Leadership Dependency Weakens Independence
The most fundamental leadership lesson learned from the shutdown is the ancient reminder that the more we, as individuals, become dependent on leadership, the more it weakens our own personal independence. The United States of America was founded on the core value of personal independence—leadership of self. When leaders of organizations and communities take a top-down approach to solving problems and finding solutions, they undermine the power of the individual to come up with creative and innovative solutions to the challenges at hand. Excellent leadership empowers individuals to equip themselves with the mindset and skill sets to resolve issues at a personal, local level, rather than depend on someone else to solve the problem for them.
Leadership Is Not a Title
People assume that elected officials are leaders by nature. This assumption is misleading and is often a source of frustration when politicians don’t live up to our expectations; behaving more like spoiled children rather than acting like mature servants of the people. As with other assumed leadership roles—executives, teachers, doctors, president of the local sports league—people aren’t necessarily in that role because of their leadership skills. Often they assume positions of authority by default or indifference of the people, not necessarily because they are qualified for the position. We shouldn’t assume people are effective leaders just because of their title. Good leaders should be viewed as such based on how they collaborate with and influence others through a positive and productive process.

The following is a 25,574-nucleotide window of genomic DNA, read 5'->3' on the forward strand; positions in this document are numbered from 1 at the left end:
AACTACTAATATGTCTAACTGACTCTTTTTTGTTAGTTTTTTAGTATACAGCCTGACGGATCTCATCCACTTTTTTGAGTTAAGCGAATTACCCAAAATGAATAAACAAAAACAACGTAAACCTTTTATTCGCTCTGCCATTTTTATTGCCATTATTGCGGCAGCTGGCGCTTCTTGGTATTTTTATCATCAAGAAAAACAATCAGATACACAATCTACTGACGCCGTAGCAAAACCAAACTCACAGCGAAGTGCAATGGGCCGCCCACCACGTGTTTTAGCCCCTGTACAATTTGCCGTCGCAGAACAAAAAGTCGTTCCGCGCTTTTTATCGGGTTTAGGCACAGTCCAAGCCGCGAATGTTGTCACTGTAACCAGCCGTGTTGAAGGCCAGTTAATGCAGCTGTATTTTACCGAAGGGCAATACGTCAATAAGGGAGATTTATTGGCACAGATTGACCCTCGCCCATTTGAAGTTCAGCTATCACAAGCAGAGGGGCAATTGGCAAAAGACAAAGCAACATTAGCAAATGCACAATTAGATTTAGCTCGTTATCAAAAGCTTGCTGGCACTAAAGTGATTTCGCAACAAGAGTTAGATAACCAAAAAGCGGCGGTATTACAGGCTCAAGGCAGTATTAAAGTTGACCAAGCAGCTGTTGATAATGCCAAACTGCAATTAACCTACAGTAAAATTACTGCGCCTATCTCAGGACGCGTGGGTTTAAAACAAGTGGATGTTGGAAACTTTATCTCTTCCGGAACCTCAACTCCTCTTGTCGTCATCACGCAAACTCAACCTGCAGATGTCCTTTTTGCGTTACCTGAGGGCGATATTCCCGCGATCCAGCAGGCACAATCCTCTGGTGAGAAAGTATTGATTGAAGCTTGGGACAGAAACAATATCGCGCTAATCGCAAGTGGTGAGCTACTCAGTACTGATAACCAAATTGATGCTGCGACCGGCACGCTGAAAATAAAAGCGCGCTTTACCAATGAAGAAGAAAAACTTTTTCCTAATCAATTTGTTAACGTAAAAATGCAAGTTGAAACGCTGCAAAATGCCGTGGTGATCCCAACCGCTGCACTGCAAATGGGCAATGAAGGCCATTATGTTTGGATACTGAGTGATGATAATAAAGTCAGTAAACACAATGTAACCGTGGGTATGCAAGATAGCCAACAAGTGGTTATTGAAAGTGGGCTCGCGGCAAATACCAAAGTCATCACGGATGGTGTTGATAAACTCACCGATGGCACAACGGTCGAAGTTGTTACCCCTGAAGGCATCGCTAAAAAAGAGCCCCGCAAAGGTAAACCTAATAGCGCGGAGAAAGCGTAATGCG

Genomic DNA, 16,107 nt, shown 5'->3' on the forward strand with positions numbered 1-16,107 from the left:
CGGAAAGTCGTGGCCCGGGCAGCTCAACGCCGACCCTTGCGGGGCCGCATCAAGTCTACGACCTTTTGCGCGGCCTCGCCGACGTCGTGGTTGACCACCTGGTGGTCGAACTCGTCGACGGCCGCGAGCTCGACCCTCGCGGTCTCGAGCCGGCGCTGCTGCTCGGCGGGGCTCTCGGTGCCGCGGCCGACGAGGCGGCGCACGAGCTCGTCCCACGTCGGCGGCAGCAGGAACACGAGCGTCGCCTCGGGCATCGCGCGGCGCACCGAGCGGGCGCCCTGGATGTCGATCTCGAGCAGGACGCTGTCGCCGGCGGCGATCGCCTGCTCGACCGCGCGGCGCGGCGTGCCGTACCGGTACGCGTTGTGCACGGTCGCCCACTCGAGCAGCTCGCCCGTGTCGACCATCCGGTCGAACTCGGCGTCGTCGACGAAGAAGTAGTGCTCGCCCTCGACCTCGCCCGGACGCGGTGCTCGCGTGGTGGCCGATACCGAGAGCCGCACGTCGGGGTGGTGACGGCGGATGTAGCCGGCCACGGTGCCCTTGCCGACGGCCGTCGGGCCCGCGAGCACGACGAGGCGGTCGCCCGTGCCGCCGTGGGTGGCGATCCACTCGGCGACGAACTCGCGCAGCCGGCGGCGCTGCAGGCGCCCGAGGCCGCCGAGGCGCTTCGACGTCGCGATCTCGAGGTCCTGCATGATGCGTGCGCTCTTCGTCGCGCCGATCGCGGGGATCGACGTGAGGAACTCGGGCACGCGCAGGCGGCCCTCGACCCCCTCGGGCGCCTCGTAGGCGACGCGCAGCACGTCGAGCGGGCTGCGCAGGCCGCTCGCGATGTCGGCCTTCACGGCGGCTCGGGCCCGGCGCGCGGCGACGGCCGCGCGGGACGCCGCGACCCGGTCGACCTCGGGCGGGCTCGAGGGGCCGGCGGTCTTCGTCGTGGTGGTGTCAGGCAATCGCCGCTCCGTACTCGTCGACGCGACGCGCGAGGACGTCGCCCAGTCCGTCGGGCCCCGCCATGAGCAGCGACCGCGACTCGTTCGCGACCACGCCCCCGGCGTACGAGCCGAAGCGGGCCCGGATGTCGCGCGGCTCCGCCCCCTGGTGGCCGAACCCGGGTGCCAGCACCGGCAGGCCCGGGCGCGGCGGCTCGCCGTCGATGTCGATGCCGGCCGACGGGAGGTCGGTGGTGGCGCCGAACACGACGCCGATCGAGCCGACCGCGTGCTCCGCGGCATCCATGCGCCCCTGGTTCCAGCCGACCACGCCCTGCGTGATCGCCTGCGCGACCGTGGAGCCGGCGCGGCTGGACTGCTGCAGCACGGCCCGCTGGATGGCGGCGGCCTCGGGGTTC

Collaboration is no easy task. It’s an acquired and developed skill set of every good leader. The larger the stakes and the more people involved means the more complicated collaboration will be. That’s why great leaders—of both others and self—need to be effective collaborators. Collaboration is not just listening to others’ opinions then making a decision based on your own personal point of view. Collaboration could be the most exhaustive, painful, messy, and frustrating part of leadership, but it is critical to maintain the trust of the people you are leading, as well as serve the greater good of the people.
Leaders Don’t Point Fingers
One of the silliest aspects of an otherwise tragic situation in the government shutdown was the public calling out of others with opposing views. The blame game is nothing more than an immature act of desperation in an attempt to influence public perception of other people’s point of view. Instead of finger pointing, great leaders assess the disagreements, seek understanding, and assume the best in other’s opinions, even if there is an apparent selfish intent. Effective leaders roll up their sleeves and work behind closed doors, face-to-face, to get the issues on the table as a first step to discussing possible solutions. Leaders listen, they don’t stand behind a podium and blame others.
As the dust settles from the latest uprising of political division in the country, let us sober our minds and check our own hearts to consider how we, the people, may glean something worthy from this conflict. There is still great hope in the great American experience, and it still resides within the heart of effective personal and collaborative leadership.